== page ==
VICTOR-E unites scholars of non-fiction film from four European countries with film archives and combines archival research, media literacy, oral histories and public history in order to provide context for previously digitized as well as newly digitized content. Apart from scholarly publications and conferences, the main deliverable is a suitable, multilingual (F, I, D, CZ, EN) virtual exhibition connected with European Film Gateway, which presents the research results to scholars, schools and lay public and furthers our understanding on how audiovisual media shape notions of public space as site of commemoration and political and social action.
Conference webseite now online!
Migrating Archives of Reality . Programming, Curating, and Appropriation of Non-fiction Film
6/7 May 2021
The digital turn, which has created new modes of access and circulation for films, underscores and amplifies what has been the fate of non-fiction film since the beginning of its existence – it has always been, and continues to be, a migrating archive of reality. Driven by the mass digitization of cultural heritage and possibilities of content sharing platforms and new streaming services, which enable non-fiction film content to constantly migrate across venues, platforms, but also cultures, geopolitical barriers, artworks etc., these movements intensified in the digital media ecology.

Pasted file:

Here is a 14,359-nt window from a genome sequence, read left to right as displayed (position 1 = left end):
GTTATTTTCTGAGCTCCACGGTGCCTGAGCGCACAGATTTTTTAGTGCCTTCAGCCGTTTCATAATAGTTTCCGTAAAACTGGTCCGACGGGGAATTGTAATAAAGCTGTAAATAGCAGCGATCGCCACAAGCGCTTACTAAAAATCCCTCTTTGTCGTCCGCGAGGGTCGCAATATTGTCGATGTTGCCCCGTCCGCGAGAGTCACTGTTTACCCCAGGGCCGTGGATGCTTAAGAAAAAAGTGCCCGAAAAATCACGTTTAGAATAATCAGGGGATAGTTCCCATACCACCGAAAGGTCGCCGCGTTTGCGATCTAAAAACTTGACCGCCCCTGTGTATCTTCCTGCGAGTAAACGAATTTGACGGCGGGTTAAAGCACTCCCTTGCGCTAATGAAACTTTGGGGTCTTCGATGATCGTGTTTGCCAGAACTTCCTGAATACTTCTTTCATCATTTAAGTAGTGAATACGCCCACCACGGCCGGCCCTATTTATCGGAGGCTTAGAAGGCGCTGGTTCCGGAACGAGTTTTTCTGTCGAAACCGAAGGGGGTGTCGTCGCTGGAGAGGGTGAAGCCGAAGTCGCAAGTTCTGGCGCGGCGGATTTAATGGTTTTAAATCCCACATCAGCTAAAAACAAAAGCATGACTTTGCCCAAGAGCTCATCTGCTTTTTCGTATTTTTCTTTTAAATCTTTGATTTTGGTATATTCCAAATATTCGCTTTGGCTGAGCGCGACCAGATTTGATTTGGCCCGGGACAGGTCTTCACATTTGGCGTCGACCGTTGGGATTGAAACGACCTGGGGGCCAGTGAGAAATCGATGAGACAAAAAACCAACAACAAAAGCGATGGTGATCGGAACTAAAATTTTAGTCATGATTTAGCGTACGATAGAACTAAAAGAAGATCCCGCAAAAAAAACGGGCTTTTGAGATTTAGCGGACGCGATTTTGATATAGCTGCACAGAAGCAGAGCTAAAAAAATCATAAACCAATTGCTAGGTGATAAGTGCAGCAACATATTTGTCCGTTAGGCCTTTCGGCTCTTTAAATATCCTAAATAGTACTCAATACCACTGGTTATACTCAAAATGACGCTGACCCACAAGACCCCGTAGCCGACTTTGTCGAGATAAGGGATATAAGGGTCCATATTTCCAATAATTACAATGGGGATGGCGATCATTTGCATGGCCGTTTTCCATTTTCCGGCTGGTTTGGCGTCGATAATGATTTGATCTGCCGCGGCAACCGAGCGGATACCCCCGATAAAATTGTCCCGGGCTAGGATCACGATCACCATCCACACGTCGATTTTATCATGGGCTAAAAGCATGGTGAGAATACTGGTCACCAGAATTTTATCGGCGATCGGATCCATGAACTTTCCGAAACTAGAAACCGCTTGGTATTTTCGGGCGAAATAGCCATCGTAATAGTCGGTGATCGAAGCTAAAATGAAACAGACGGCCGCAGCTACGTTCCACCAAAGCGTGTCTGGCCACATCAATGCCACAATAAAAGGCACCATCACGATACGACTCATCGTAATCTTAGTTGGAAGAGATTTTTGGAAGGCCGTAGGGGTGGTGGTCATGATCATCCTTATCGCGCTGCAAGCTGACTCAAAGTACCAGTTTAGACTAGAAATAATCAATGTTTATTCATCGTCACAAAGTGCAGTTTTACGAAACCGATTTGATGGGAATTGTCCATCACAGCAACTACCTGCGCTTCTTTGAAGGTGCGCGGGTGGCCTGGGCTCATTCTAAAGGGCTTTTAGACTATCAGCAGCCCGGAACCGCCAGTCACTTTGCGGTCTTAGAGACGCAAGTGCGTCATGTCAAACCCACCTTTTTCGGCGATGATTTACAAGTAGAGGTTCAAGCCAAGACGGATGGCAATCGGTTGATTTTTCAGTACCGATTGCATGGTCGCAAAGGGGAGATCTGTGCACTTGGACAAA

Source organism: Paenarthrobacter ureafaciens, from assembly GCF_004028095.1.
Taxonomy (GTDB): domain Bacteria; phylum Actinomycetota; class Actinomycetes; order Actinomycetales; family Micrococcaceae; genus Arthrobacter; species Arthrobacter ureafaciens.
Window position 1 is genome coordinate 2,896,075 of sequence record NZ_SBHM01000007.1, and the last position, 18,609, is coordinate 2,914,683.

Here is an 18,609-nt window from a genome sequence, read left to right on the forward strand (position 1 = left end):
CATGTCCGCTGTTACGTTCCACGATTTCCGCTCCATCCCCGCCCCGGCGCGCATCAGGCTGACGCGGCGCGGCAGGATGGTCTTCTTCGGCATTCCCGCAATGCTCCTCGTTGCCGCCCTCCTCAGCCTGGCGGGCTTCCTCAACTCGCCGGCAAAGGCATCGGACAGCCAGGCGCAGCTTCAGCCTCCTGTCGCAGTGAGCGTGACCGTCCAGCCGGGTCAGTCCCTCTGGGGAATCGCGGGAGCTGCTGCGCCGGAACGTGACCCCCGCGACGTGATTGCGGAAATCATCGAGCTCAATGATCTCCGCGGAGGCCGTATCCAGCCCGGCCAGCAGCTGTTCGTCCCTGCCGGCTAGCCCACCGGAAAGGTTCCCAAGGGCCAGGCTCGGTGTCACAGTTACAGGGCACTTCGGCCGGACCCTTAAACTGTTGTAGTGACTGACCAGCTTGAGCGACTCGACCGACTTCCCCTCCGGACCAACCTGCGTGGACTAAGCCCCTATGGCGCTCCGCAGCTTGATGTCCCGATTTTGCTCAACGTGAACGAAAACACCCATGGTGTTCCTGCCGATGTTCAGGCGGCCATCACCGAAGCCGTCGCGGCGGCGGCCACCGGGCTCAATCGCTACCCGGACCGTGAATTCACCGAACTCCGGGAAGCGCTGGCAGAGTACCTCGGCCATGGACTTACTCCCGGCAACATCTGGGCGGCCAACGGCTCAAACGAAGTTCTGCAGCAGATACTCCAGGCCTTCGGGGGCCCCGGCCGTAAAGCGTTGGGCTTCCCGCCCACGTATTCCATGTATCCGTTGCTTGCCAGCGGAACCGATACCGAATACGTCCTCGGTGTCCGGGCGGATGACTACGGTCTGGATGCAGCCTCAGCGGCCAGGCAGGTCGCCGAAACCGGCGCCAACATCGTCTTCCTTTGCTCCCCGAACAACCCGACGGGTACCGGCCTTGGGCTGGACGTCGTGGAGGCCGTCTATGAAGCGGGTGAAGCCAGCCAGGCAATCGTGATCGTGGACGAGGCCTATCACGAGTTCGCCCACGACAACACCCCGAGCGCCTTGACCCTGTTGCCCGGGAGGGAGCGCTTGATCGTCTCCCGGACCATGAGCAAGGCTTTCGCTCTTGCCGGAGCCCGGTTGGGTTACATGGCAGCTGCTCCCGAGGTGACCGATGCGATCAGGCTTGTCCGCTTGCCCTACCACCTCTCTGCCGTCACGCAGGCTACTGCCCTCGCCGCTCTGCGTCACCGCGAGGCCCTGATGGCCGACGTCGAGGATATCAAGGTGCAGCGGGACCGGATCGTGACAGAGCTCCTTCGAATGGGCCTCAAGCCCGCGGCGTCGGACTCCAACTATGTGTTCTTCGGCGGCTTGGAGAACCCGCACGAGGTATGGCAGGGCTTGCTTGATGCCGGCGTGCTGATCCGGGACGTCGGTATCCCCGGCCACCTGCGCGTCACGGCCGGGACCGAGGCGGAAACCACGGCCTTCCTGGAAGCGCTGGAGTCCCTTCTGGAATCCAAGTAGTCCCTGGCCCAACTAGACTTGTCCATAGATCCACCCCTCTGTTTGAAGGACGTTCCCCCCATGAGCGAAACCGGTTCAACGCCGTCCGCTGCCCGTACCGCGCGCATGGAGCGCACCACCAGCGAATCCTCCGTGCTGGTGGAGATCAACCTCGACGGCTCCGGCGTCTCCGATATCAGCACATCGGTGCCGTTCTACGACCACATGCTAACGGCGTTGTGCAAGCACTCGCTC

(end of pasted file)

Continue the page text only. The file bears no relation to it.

Even though looking to the past, the presence and the importance of contemporary social, economical, political and geographical frames in interpretation of visual archives of the past are acknowledged. In the same way, a shifting formation of an infrastructure of distribution and circulation of these archives is seen as a key game changer transforming our understanding to our own past. The emergence of these two aspects in the research, curation and interpretation of the visual sources of the past, has lead to inviting researchers, media analysts, historians and artists to contribute to the conference programme, whose outcome is presented in an online form and hopes to enrich a dynamically developing field of critical visual history and the intersection of political and social history with film studies.
About the program
All panel presentations are available as pre-recorded videos on this website.
The audience is expected to watch all presentations beforehand.